Assurance in the Privacy Regulatory Age

​Internal audit can help ensure the organization complies with the new wave of privacy regulations.

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​Public outcry about the growing severity of data breaches has led to enhanced regulations around the world to protect consumers' personal information. The most prominent of these data privacy regulations is the European Union's (EU's) General Data Protection Regulation (GDPR). Other regulations, like California's Consumer Privacy Act of 2018, are modelled after GDPR.

These data privacy laws can increase compliance risk for organizations and disrupt business operations. Besides businesses that reside within the EU borders, GDPR applies to non-EU organizations that do business with EU residents. Organizations in violation of GDPR may face increased fines and penalties of $20 million or 4 percent of annual worldwide revenue, whichever is greater, for each incident. The law shortens the interval for notifying victims of a breach to within 72 hours after discovery.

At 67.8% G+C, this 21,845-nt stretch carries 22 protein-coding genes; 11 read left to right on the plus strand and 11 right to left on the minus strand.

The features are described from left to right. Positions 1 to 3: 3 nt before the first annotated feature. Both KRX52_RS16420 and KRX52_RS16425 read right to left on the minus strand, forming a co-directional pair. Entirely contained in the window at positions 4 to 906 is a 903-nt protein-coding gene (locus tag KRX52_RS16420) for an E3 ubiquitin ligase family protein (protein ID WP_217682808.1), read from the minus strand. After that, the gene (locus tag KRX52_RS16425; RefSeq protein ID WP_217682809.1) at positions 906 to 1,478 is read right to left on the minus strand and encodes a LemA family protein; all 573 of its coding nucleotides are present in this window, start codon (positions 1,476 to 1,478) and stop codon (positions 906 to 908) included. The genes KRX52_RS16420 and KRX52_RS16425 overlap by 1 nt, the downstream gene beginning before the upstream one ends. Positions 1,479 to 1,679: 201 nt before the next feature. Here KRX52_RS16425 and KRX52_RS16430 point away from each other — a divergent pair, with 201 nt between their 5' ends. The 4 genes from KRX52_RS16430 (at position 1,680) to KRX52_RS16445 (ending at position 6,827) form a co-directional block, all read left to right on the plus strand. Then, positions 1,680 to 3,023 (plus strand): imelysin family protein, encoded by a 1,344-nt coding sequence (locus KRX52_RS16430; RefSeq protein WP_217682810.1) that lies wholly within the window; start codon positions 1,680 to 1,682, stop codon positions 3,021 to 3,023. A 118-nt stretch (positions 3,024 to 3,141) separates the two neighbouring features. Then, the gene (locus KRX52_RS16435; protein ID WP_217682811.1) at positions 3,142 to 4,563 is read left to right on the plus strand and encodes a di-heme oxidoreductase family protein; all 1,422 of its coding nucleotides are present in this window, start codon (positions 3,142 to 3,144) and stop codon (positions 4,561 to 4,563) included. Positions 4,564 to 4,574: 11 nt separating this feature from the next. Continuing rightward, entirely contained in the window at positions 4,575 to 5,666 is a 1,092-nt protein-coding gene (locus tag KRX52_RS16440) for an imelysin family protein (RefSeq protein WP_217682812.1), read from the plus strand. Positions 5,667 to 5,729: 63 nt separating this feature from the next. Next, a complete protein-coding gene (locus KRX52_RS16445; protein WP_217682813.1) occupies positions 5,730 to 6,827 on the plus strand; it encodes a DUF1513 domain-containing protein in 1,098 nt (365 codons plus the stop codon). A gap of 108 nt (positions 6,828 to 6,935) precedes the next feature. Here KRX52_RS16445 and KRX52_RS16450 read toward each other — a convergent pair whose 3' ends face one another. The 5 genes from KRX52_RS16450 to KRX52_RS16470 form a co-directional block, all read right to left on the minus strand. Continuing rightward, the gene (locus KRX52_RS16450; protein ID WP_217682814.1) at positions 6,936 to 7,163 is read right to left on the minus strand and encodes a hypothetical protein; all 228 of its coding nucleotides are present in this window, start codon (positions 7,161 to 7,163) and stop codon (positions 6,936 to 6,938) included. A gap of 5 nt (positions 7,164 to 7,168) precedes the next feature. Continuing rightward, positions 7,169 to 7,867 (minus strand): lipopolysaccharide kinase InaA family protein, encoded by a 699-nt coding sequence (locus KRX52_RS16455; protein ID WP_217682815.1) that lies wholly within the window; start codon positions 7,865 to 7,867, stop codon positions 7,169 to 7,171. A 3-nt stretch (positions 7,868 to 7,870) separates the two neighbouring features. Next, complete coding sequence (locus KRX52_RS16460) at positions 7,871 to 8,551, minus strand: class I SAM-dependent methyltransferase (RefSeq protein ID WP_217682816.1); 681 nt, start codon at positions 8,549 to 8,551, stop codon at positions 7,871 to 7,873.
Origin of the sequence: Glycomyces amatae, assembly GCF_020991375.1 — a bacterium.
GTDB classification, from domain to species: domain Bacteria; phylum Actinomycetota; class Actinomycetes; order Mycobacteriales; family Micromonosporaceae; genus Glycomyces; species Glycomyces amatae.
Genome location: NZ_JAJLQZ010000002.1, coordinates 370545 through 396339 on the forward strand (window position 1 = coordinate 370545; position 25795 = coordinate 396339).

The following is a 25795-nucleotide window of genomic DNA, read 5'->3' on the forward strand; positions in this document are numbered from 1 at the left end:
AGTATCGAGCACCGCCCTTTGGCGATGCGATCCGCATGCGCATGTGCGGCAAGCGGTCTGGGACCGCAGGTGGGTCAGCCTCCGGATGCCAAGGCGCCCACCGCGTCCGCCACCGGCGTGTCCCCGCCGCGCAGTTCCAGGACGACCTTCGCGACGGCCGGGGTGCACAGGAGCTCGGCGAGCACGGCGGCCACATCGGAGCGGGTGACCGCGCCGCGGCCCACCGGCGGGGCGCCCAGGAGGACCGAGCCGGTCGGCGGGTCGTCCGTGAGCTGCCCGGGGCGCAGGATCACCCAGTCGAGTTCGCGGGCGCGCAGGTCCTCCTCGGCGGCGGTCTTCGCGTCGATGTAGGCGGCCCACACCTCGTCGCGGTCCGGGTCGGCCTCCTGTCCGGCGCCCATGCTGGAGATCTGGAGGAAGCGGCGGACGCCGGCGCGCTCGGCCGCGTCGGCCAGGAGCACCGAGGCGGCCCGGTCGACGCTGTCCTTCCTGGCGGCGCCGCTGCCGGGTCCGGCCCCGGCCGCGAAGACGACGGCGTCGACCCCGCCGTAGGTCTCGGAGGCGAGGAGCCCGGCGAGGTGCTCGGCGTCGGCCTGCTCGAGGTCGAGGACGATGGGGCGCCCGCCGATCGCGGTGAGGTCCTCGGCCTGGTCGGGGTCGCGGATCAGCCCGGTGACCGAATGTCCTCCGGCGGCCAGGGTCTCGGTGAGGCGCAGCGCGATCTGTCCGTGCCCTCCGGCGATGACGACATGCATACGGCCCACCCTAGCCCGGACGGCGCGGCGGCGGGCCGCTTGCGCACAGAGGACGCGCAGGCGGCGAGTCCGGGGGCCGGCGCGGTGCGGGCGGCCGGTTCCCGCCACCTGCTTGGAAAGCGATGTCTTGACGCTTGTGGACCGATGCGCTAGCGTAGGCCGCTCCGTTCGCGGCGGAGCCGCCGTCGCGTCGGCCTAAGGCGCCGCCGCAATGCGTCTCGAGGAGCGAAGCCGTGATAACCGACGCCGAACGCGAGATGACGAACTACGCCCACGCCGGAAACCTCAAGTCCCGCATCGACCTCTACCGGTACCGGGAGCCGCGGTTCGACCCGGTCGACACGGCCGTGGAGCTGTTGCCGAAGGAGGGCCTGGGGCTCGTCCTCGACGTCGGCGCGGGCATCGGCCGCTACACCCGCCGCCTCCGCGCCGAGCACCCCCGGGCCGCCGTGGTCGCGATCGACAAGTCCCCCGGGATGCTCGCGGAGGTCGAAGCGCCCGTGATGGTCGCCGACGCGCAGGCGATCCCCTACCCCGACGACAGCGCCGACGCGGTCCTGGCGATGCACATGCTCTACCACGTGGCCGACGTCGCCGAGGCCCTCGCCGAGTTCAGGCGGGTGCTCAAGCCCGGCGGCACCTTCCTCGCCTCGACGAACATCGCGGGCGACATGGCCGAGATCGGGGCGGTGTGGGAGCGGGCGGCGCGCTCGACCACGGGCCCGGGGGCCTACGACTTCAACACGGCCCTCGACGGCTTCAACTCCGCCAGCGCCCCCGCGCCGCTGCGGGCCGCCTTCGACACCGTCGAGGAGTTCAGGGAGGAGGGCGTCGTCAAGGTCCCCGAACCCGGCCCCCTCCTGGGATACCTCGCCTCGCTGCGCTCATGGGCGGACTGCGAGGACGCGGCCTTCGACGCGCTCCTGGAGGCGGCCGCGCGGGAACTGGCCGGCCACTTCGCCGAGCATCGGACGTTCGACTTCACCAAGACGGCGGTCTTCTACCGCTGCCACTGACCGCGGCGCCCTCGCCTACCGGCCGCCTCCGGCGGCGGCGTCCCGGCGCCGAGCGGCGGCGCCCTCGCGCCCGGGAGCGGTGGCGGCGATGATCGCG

Additionally, data privacy regulations such as GDPR prescribe requirements such as having written information security programs, policies and procedures, and compliance with a security program. New regulations also could impact organizations' long-term planning by forcing them to change current or future business approaches. Opportunities abound for internal audit to add value to ensure the organization complies with data privacy regulations.

Breach Management

With only 72 hours to notify victims after a data breach is discovered, organizations subject to GDPR need an established and tested incident response plan to ensure notifications occur succinctly and timely. The plan should ensure all third-party contractual data breach notifications are aligned. In auditing the plan, internal audit should: